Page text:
www.southbit.co.za
    Affordable, professional data recovery services

  9. #24

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    Quote Originally Posted by South_Bit View Post
    Horribly expensive equipment is used to transfer this across.
    So you had to buy this equipment or do you generally just solder the important bits onto a new PCB?

    Either way, I wouldn't even try attempt this if I couldn't afford to lose the data.

  10. #25

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    Quote Originally Posted by Gnome View Post
    So you had to buy this equipment or do you generally just solder the important bits onto a new PCB?

    Either way, I wouldn't even try attempt this if I couldn't afford to lose the data.
    We've got all the industry leading data recovery equipment, many different tools for different types of failures. With PCBs you're talking about SMD technology (http://en.wikipedia.org/wiki/Surface-mount_technology) so unfortunately it can't be done with a soldering iron and a steady hand. Well possibly I suppose, but not if you want to do it properly.

    PCB failures account for a very low portion of recoveries anyway, maybe 10% at a rough guess. Most failures are due to failed heads; firmware issues; jammed motor spindles; heavy bad sectors etc.
    www.southbit.co.za
    Affordable, professional data recovery services

  11. #26

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    Quote Originally Posted by essop1@gp View Post
    then i connected the original drive to my pc andit doesnt power up, in fact when its connected to my pc the entire pc does even power on untik i unplug that drive,
    Sorry, I didn't read it properly, first time. Would you consider to take this drive to some friend with electronic background? Your hard drive have a short circuit, it trips PC power supply.

    Hard drives have a small protection devices against voltage spikes, called TVS. I suspect this element failed. You need to inspect PC board, frequently replacing blown TVS returns hard drive to life.

  12. #27

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    Quote Originally Posted by sajunky View Post
    Sorry, I didn't read it properly, first time. Would you consider to take this drive to some friend with electronic background? Your hard drive have a short circuit, it trips PC power supply.

    Hard drives have a small protection devices against voltage spikes, called TVS. I suspect this element failed. You need to inspect PC board, frequently replacing blown TVS returns hard drive to life.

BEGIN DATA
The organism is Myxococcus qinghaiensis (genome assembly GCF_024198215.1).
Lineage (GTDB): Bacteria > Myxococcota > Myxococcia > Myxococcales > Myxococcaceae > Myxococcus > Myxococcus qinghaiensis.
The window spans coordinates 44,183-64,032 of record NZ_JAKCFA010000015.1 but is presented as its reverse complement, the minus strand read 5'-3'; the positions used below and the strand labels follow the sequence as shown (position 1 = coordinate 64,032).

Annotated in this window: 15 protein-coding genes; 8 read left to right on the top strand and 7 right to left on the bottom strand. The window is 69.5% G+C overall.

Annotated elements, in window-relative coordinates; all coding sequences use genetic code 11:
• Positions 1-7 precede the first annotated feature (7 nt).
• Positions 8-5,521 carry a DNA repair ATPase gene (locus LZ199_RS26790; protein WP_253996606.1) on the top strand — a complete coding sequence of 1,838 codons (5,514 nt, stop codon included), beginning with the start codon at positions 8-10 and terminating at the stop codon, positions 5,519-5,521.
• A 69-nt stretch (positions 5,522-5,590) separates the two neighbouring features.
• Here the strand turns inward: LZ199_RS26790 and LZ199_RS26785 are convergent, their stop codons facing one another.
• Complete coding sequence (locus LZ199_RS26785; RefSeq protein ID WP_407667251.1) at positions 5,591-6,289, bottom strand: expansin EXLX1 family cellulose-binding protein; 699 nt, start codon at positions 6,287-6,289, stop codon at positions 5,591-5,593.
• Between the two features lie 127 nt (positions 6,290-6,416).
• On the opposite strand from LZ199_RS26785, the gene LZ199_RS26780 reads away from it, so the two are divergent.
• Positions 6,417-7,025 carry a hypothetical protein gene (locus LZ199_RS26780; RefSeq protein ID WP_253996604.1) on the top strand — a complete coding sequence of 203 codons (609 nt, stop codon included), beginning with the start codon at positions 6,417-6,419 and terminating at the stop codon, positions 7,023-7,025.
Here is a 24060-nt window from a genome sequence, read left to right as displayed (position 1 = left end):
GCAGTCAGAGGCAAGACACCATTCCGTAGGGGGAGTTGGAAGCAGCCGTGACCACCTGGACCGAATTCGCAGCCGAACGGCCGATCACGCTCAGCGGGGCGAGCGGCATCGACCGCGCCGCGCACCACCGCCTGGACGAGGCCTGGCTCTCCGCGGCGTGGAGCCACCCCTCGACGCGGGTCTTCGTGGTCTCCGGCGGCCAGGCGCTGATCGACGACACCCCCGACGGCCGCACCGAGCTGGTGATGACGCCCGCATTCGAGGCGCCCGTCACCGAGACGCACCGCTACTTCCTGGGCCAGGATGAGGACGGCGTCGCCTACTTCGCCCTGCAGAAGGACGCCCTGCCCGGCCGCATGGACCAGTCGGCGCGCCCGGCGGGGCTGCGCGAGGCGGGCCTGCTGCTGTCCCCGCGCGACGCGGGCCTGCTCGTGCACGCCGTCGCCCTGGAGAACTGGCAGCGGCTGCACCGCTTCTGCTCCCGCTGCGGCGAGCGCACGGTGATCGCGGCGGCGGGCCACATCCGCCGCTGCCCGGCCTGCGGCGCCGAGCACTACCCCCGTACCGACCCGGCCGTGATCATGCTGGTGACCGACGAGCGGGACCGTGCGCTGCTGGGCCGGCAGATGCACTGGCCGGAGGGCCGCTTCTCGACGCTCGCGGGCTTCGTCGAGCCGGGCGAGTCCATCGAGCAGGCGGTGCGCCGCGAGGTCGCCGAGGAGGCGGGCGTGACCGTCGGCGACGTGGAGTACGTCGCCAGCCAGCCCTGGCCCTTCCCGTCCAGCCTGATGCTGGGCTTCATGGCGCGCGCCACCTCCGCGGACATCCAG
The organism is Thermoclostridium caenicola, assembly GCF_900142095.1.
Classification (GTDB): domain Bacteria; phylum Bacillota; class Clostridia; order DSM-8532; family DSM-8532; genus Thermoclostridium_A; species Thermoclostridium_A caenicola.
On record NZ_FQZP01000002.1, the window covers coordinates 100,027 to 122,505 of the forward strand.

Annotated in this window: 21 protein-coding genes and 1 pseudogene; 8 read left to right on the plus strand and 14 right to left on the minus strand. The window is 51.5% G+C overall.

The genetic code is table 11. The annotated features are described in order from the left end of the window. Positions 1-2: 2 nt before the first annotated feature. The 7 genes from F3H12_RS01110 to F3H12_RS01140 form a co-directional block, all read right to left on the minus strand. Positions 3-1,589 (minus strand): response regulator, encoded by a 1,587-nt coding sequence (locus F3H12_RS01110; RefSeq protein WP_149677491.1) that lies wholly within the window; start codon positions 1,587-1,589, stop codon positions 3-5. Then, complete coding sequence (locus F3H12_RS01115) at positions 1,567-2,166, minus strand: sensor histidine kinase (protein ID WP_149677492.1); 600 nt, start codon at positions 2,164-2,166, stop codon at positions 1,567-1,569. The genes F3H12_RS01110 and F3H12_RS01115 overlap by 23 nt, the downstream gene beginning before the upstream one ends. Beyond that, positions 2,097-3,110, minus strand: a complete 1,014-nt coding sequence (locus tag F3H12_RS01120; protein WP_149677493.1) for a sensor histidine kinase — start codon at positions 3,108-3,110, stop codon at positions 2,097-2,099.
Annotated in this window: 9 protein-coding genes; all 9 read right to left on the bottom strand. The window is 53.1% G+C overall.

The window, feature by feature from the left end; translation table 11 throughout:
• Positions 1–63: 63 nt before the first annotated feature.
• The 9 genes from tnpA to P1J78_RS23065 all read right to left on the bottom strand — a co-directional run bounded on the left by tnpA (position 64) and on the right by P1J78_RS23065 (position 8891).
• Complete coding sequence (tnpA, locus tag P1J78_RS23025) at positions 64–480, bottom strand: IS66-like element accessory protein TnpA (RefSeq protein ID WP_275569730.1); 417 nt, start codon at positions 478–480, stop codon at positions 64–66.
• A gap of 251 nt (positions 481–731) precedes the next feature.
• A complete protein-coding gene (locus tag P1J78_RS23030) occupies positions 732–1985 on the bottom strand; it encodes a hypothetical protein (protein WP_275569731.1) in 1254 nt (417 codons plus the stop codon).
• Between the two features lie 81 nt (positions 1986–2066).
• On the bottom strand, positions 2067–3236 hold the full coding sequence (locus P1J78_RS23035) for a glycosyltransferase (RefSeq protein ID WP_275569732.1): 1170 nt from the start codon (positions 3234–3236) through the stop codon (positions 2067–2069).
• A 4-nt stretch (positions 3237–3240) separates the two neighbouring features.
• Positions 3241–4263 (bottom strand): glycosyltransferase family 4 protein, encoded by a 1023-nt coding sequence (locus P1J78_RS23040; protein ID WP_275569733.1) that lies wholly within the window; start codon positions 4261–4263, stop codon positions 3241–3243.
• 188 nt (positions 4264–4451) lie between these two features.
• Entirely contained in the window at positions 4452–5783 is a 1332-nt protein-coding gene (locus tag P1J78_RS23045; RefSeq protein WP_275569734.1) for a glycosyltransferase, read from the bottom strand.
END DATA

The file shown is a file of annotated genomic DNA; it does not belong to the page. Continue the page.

No worries, I found that weird and i work with pc's every single day.

    I would definitely consider that if possible, do you know someone who would be able to have a look for me, that would be great.

    You know whats the depressing thing about all this, first obviously the info on the driver but secondly the replacement value, i paid R568 for this external drive, now the drive alone is just about R1000.

  13. #28

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    Not sure you want to save data or hard drive. If it is TVS case, you might be lucky to get both drive and data. If there is more damages, you need data recovery.

    If you are in JHB area and willing to travel to my place near Diepsloot, I can check PCB and replace TVS at no charge.

  14. #29

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    Quote Originally Posted by sajunky View Post
    Not sure you want to save data or hard drive. If it is TVS case, you might be lucky to get both drive and data. If there is more damages, you need data recovery.

    If you are in JHB area and willing to travel to my place near Diepsloot, I can check PCB and replace TVS at no charge.
    At this point the drive, but if i can get some info off that wouldnt be too bad.
    I also stay near Diepsloot but on the PTA side, i stay in Erasmia next to Laudium, i don't mind driving that way at all, i drive passed Diepsloot everyday to work and back. Just PM me your details please.
    I really appreciate your help.

  15. #30

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    Quote Originally Posted by essop1@gp View Post
    Just PM me your details please.
    Will send my details as soon I receive your Email address.